It also means a stagnant minimum wage, which women of color are disproportionately likely to be earning. While the public strongly supports raising the minimum wage, groups like the Chamber of Commerce, which opposes raising it, can afford to pour millions into elections and hold serious sway with lawmakers. Though not immediately apparent, there is a direct connection to the amount of money a low-income woman takes home in her paycheck and the Supreme Court decisions governing our big-money political system.
And the list could go on and on. At the end of the day, money in politics cannot be "someone else's issue." Because it distorts who is heard by our elected officials, it affects what's in your paycheck, who ends up in prison, what kind of health care we have access to, what kind of environment we leave for our children, and much more.
That's why one piece of the larger fight for racial justice must be reforming the rules governing money in elections. It's fitting that we mark the fifth anniversary of Citizens United on the same week we remember the life of Martin Luther King Jr. In 1963, in his iconic "I Have a Dream" speech, King said, "Now is the time to make real the promises of democracy."
In the wake of Citizens United, the struggle to make those promises real has become even more urgent.
Last week, People For the American Way’s Right Wing Watch reported on a Christian Post column by right-wing commentator Larry Tomczak in which he warned that Hollywood is “promoting homosexuality” by “targeting innocent and impressionable children.” In particular, Tomczak attacked Ellen DeGeneres, whom he wrote “celebrates her lesbianism and ‘marriage’ in between appearances of guests like Taylor Swift to attract young girls.”
The column caught the attention of none other than Ellen herself, who responded to Tomczak on her show this week.
She told Tomczak: “First of all, I’m not ‘married.’ I’m married. That’s all,” adding “I don’t even know what it means to ‘celebrate my lesbianism.’”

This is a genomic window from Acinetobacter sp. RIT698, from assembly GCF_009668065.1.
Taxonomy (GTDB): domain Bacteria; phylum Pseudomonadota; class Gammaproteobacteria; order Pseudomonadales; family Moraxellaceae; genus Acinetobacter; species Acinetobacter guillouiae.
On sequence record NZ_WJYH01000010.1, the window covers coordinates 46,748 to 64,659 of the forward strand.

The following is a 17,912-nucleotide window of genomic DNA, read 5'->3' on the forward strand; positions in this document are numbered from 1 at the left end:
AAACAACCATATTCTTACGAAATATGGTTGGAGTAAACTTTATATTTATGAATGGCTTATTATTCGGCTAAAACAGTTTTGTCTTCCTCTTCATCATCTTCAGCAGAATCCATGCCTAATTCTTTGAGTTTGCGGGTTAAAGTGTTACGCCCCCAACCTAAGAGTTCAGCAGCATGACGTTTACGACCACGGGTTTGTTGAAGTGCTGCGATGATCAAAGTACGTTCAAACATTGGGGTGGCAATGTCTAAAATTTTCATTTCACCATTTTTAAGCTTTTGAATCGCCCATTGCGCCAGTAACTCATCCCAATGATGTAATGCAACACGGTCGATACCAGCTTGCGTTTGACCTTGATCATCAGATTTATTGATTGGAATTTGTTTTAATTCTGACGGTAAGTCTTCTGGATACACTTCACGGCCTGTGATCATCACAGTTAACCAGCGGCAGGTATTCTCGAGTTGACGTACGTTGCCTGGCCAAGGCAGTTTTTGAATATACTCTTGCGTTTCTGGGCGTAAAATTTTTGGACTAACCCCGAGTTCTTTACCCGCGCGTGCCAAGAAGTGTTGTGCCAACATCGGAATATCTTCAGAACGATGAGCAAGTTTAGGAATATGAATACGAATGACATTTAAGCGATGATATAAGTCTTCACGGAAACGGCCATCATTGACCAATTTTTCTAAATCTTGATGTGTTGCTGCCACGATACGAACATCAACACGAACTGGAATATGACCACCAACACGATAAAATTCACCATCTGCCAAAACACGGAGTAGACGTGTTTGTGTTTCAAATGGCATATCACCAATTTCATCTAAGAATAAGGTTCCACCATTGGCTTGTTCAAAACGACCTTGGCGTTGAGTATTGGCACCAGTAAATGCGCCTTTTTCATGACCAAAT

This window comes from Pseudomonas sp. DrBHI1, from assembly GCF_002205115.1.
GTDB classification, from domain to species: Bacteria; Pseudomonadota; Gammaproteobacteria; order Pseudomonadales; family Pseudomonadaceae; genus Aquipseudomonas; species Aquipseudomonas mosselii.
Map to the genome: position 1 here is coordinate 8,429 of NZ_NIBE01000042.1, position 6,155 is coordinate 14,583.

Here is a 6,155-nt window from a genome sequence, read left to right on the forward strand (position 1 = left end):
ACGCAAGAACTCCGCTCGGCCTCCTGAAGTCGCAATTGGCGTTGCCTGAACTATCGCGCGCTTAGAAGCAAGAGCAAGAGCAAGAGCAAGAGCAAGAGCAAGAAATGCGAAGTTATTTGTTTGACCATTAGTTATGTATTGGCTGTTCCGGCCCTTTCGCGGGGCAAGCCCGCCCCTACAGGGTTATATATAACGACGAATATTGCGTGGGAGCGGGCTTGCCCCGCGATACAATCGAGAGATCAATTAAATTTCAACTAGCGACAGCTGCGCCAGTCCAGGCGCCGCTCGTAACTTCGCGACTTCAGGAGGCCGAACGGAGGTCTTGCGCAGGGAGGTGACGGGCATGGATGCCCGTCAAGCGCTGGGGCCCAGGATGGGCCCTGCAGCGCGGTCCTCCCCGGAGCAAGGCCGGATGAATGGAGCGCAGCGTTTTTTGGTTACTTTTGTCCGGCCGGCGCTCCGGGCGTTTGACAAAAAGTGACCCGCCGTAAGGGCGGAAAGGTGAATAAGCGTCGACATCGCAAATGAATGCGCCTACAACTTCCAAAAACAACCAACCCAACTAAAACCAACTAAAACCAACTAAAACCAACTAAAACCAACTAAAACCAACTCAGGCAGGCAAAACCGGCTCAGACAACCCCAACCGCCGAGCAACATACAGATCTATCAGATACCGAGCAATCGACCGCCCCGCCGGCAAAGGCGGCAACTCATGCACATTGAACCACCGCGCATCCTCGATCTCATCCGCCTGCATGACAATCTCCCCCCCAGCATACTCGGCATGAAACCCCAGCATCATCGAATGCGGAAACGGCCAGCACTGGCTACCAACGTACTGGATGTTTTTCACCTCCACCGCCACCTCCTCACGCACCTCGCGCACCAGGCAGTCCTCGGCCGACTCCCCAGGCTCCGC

She then revealed her true “gay agenda”:
PFAW members and other local activists lined the sidewalk outside of the National Republican Club Tuesday afternoon to protest a fundraiser event for House Majority Whip Steve Scalise.
Scalise, who was elected Majority Whip by his Republican colleagues back in June, has come under fire recently after it came to light that in 2002, he gave a speech to a white supremacist group affiliated with former Ku Klux Klan leader David Duke. Scalise even has referred to himself as “David Duke without the baggage.”
Incredibly, even after these revelations, the Republican caucus—including Speaker John Boehner – is standing by Scalise. And Scalise certainly doesn’t seem to think this scandal is reason to slow down his fundraising efforts, as evidenced by the meeting his team held with donors on Tuesday, where PFAW members joined protestors from other organizations including Color of Change and Jewish advocacy group Bend the Arc.
It’s hard to believe that the GOP, which has struggled so much to reach minority voters, isn’t distancing itself from party leadership with ties to white supremacists. Republicans need to be held accountable – we need to ask our Republican representatives in Congress whether, in 2015, they are brave enough to take a stand against racism.
Thousands of PFAW members have already signed the petition calling on Speaker Boehner to remove Scalise from his leadership position. Add your name now.
The Republican Party never ceases to amaze me. For a party whose problems with minorities are well documented, you would think the GOP would be sensitive to anything that could further erode their reputation among this growing population. Yet after learning that the new House Majority Whip Steve Scalise gave a speech to a white supremacist organization led by former Ku Klux Klan leader, David Duke, Speaker Boehner and the rest of the Republican Party are standing by their man.